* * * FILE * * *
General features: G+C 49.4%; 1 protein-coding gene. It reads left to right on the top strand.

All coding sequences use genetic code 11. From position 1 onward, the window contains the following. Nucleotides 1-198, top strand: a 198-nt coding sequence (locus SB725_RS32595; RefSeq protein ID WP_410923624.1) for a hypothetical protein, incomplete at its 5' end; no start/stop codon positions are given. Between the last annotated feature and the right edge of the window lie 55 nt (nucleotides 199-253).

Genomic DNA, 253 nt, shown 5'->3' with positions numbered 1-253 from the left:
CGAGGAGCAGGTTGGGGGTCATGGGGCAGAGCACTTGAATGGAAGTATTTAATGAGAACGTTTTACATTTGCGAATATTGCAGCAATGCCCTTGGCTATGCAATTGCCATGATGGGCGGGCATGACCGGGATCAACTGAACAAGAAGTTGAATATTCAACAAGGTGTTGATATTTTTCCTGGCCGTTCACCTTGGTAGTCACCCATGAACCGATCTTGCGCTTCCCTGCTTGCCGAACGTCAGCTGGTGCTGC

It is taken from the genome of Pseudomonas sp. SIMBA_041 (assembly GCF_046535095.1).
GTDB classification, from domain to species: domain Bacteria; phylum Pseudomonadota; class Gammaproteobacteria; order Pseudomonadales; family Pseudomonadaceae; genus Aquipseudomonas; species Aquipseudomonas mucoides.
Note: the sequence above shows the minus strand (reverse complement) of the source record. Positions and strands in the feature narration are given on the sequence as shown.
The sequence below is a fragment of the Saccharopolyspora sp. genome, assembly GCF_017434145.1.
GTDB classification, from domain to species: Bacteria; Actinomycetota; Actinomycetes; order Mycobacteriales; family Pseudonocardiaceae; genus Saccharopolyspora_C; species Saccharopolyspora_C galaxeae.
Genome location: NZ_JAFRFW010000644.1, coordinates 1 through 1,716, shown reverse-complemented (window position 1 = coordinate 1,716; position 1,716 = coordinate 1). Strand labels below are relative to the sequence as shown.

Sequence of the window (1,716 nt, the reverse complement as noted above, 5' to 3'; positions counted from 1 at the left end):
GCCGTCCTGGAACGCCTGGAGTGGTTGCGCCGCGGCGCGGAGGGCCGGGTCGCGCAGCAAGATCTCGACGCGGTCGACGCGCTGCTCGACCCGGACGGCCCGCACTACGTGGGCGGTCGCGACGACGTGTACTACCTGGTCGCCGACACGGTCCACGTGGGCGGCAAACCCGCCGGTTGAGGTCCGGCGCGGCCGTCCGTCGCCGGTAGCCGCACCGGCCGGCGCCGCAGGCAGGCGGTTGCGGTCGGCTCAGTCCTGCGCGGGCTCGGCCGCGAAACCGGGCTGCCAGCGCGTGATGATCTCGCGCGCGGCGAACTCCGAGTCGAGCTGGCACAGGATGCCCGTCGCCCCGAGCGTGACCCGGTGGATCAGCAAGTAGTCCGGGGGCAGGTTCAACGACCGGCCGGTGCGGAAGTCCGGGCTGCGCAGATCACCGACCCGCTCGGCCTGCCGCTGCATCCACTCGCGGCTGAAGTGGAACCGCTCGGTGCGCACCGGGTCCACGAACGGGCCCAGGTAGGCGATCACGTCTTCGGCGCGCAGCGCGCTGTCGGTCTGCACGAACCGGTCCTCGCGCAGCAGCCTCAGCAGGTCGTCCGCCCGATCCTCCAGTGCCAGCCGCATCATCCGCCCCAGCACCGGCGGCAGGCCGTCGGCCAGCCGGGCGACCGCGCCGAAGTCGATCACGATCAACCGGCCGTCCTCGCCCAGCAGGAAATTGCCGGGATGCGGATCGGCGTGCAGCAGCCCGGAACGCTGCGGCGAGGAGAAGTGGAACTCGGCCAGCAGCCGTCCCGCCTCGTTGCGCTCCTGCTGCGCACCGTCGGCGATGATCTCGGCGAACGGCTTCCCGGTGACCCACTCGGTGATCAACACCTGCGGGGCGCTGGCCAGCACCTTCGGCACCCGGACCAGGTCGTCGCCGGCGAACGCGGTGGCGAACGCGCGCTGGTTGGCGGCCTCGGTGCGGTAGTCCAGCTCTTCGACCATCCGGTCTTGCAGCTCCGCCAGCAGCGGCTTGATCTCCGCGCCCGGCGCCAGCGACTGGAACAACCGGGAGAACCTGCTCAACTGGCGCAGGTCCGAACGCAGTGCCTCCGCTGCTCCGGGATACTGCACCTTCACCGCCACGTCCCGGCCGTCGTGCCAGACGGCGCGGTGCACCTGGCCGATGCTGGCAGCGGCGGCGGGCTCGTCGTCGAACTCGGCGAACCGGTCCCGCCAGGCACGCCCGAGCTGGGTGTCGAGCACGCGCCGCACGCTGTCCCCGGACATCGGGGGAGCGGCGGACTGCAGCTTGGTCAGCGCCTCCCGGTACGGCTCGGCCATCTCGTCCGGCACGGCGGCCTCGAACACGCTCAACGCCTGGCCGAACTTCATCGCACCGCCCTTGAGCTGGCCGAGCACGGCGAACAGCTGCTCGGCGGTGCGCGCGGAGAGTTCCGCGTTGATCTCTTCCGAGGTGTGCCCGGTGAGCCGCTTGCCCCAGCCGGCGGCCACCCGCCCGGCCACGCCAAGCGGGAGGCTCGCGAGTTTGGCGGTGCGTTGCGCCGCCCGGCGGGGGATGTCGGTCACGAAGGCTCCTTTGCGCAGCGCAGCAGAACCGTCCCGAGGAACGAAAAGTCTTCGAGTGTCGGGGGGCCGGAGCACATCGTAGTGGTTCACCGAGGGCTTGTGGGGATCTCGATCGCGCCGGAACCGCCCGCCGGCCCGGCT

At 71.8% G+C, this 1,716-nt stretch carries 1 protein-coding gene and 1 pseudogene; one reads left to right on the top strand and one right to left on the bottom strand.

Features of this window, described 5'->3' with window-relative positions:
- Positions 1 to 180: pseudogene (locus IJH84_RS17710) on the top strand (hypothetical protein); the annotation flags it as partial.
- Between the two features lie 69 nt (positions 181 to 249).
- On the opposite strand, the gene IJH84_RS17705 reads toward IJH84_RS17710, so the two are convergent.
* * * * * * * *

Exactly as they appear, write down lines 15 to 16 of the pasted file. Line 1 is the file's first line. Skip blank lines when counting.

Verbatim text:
- Positions 1 to 180: pseudogene (locus IJH84_RS17710) on the top strand (hypothetical protein); the annotation flags it as partial.
- Between the two features lie 69 nt (positions 181 to 249).